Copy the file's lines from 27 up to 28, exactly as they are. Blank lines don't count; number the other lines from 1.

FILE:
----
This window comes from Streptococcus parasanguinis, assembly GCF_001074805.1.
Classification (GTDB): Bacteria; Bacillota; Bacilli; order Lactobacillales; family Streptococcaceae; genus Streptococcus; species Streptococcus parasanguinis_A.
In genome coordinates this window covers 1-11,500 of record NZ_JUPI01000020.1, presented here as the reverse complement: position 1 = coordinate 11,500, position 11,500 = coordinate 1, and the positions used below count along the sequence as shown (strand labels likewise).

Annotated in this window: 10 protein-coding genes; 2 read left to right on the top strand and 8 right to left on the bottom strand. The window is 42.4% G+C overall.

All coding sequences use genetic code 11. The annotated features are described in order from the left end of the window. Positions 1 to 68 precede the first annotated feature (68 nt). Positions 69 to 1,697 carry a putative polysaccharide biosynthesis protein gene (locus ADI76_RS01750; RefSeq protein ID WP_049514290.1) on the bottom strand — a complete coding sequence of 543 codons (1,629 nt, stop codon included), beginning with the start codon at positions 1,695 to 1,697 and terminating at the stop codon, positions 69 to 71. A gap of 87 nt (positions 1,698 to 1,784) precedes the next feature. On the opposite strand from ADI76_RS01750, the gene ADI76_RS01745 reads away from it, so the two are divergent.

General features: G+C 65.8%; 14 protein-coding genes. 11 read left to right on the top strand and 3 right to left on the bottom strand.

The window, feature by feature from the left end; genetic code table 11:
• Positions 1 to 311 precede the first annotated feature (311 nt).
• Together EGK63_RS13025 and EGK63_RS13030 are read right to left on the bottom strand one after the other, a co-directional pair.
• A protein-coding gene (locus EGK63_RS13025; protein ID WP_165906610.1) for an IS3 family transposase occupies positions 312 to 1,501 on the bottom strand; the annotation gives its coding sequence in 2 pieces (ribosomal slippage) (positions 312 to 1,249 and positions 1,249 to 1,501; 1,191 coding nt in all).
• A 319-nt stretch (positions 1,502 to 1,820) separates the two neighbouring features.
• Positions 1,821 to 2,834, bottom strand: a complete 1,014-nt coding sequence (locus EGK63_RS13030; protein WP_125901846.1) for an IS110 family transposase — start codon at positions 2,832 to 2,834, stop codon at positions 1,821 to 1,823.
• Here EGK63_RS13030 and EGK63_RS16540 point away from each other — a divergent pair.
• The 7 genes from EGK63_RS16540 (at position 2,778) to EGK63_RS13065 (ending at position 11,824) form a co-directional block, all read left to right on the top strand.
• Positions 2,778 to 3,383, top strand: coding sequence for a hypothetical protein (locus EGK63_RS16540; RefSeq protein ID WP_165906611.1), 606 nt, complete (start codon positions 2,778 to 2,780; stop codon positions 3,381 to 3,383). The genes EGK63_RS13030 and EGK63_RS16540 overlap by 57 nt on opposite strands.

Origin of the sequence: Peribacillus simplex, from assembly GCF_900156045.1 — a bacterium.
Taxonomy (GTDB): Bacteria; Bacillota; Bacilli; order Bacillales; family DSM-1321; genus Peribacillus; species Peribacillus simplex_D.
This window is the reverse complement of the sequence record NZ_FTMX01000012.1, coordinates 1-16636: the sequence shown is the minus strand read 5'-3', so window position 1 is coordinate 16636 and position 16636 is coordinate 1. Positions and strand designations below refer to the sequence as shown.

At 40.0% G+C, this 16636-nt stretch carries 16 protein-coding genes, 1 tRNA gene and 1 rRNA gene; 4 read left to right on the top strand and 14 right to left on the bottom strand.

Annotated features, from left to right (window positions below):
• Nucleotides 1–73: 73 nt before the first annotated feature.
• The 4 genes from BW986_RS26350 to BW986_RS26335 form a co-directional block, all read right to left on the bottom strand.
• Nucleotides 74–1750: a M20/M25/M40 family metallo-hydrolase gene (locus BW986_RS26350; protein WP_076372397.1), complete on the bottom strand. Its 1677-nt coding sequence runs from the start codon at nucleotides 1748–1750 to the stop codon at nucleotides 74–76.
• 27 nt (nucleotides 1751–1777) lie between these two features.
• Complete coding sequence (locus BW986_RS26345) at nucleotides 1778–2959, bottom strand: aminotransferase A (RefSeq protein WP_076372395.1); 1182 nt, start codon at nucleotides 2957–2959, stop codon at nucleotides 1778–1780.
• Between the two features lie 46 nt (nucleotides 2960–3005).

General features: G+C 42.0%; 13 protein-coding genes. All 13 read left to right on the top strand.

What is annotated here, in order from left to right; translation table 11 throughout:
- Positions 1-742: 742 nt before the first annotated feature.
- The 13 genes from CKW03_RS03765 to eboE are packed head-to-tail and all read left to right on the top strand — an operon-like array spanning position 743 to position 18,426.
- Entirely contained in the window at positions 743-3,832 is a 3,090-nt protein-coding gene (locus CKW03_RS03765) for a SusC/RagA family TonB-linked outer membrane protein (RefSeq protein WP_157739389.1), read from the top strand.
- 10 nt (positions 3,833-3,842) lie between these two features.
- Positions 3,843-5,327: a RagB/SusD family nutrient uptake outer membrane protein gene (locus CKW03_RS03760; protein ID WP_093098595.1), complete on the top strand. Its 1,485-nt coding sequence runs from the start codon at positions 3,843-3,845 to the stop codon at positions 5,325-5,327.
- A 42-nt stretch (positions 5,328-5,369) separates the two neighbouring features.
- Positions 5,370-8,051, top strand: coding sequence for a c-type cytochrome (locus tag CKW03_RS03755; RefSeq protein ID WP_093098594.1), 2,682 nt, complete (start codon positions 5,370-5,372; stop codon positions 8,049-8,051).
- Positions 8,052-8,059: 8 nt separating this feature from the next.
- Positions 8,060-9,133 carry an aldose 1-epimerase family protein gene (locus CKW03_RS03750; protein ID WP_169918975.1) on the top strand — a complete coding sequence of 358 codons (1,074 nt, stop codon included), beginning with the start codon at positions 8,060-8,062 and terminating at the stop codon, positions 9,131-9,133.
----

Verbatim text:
General features: G+C 42.0%; 13 protein-coding genes. All 13 read left to right on the top strand.

What is annotated here, in order from left to right; translation table 11 throughout: